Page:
BONNE TERRE, Mo. (AP) — Missouri executed Allen Nicklasson on Wednesday night for killing a good Samaritan who stopped to help him and his friends after their car stalled on Interstate 70 in 1994.
It was the state's second execution in three weeks.
Nicklasson, 41, was pronounced dead at 10:52 p.m. Wednesday, eight minutes after the process began. His eyes remained closed throughout and he showed little reaction to the drug, only briefly breathing heavily about 2 minutes into the process. He offered no final words.
Missouri Department of Public Safety spokesman Mike O'Connell said Nicklasson prayed briefly with the prison chaplain about 20 minutes before the execution. No one from his family or the victim's family attended.
An appeals court panel had granted a stay of execution for Nicklasson on Monday, citing concerns about his counsel at trial and sentencing in 1996. That stay was taken up to the U.S. Supreme Court, which did not return its 5-4 decision to vacate the stay until late Wednesday night.
Gov. Jay Nixon refused to grant clemency, and Nicklasson was executed nearly 23 hours after he was originally scheduled to die.
Nicklasson declined interview requests this week. But in a 2009 interview with The Associated Press he spoke of a childhood scarred by abuse and mental illness. He recalled watching his mother shoot up heroin. She fed him Alpo dog food for dinner, he said, and once made him fight a Doberman for money.
Nicklasson was often removed from home and spent part of his childhood in mental institutions and homes for boys. He became addicted to drugs.
He met convicted killer Dennis Skillicorn in 1994 at a drug rehab center in Kansas City. The men, along with Tim DeGraffenreid, drove to St. Louis to buy drugs in August that year. On the way back, their 1983 Chevrolet Caprice broke down near Kingdom City, Mo. They dropped the car off with a mechanic and burglarized a home, stealing money and drugs.
The next day, despite mechanics' warnings that the car wouldn't last, they got back on I-70 where it broke down again.
Drummond, 47, who was a technical support supervisor for AT&T, spotted the stranded motorists and stopped to help. The men put a gun to his head and ordered him to drive his Dodge Intrepid west.
About 60 miles later, in Lafayette County, the men ordered Drummond off the road to a secluded area. Nicklasson recalled that he left Skillicorn and DeGraffenreid behind and walked Drummond to a field. He said he had intended to tie Drummond up to buy time for the trio to get away.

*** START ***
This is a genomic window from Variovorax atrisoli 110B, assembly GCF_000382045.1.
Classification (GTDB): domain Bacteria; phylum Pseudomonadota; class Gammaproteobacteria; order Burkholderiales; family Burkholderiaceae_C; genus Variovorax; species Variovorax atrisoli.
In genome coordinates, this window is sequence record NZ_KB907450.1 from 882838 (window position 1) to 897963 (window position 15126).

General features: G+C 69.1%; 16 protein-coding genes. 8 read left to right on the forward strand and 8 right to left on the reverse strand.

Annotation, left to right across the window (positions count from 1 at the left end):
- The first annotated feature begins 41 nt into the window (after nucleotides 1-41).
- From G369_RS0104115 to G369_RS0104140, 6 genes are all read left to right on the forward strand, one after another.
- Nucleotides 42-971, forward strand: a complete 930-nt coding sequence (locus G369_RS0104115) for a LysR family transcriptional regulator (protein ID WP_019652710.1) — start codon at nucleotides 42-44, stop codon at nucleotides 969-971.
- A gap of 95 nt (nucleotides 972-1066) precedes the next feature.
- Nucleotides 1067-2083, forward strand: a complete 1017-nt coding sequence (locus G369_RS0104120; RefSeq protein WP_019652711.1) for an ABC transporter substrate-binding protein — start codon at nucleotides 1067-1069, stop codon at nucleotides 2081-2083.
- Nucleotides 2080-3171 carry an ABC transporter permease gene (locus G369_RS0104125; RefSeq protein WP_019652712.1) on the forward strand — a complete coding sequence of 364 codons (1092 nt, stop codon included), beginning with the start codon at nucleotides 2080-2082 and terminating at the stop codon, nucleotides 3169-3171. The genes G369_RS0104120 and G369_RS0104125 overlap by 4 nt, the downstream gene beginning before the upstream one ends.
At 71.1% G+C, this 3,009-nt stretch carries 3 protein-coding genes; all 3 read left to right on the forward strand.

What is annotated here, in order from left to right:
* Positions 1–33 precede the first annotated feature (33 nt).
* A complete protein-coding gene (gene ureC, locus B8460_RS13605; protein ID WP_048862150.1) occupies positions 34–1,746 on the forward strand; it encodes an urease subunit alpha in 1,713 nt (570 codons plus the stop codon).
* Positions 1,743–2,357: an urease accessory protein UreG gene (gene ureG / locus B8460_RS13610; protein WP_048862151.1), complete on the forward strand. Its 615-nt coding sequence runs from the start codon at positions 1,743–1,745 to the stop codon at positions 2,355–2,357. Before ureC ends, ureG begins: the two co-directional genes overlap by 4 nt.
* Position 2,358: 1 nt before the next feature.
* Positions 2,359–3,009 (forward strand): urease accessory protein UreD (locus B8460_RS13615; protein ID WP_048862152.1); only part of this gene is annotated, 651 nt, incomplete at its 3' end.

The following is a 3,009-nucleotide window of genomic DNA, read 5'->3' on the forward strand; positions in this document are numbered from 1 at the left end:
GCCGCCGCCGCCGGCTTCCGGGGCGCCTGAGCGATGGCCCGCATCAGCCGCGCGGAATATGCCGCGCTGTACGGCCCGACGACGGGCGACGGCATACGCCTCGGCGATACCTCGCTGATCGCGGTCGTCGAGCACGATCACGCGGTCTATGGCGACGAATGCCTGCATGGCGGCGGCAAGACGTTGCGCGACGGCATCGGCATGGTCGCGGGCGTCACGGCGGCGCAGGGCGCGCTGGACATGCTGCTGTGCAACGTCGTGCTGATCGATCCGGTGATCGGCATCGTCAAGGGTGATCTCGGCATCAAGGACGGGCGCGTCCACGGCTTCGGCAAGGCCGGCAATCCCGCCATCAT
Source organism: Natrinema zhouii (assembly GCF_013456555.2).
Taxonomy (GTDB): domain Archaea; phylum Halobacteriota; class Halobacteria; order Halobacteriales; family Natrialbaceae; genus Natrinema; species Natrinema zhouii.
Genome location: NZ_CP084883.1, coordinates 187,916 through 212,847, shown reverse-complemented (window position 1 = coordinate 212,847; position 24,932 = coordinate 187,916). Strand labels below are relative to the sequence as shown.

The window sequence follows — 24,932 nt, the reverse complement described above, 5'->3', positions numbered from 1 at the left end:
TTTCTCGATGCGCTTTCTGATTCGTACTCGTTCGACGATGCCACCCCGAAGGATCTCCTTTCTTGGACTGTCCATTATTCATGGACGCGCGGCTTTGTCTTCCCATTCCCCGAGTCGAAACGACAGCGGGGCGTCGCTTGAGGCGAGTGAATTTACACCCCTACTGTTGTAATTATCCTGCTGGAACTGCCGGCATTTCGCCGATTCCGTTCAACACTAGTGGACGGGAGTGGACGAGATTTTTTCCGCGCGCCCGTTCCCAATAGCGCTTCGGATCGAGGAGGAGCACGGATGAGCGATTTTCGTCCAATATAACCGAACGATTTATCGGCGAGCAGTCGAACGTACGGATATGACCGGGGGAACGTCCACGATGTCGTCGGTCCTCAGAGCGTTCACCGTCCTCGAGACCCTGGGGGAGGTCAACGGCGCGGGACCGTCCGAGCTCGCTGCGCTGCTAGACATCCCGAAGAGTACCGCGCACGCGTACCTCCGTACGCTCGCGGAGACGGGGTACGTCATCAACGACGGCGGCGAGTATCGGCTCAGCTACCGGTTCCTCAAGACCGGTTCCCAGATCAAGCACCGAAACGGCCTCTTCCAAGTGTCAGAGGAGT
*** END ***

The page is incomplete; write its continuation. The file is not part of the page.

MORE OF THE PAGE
Instead, he ordered Drummond to kneel and cross his legs. He shot him twice in the head. Drummond's remains were found eight days later.
"I'm laughing, pacing," Nicklasson said, recalling the moment. "I started losing it. I wouldn't want this out, but I felt a euphoria. I finally got back for all the beatings I took" as a child.
Nicklasson and Skillicorn drove Drummond's car to Arizona. When the vehicle broke down in the desert, they approached the home of Joseph and Charlene Babcock. Nicklasson killed Joseph Babcock after the man drove them back to their vehicle. Charlene Babcock was killed at the couple's home.
Nicklasson and Skillicorn were sentenced to life in prison for the Arizona killings and also sentenced to death in Missouri for Drummond's death. Skillicorn was executed in 2009.
DeGraffenreid pleaded guilty to second-degree murder and did not receive a death sentence.
Nikklasson's execution was the state's second to use a single drug, pentobarbital.
Missouri previously used a three-drug method for executions but changed protocols after drugmakers stopped selling the lethal drugs to prisons and corrections departments. The pentobarbital used in Missouri executions comes from an undisclosed compounding pharmacy — the Missouri Department of Corrections declines to say who makes the drug, or where.
Racist serial killer Joseph Paul Franklin was executed Nov. 20. Before that, Missouri had not performed an execution in nearly three years.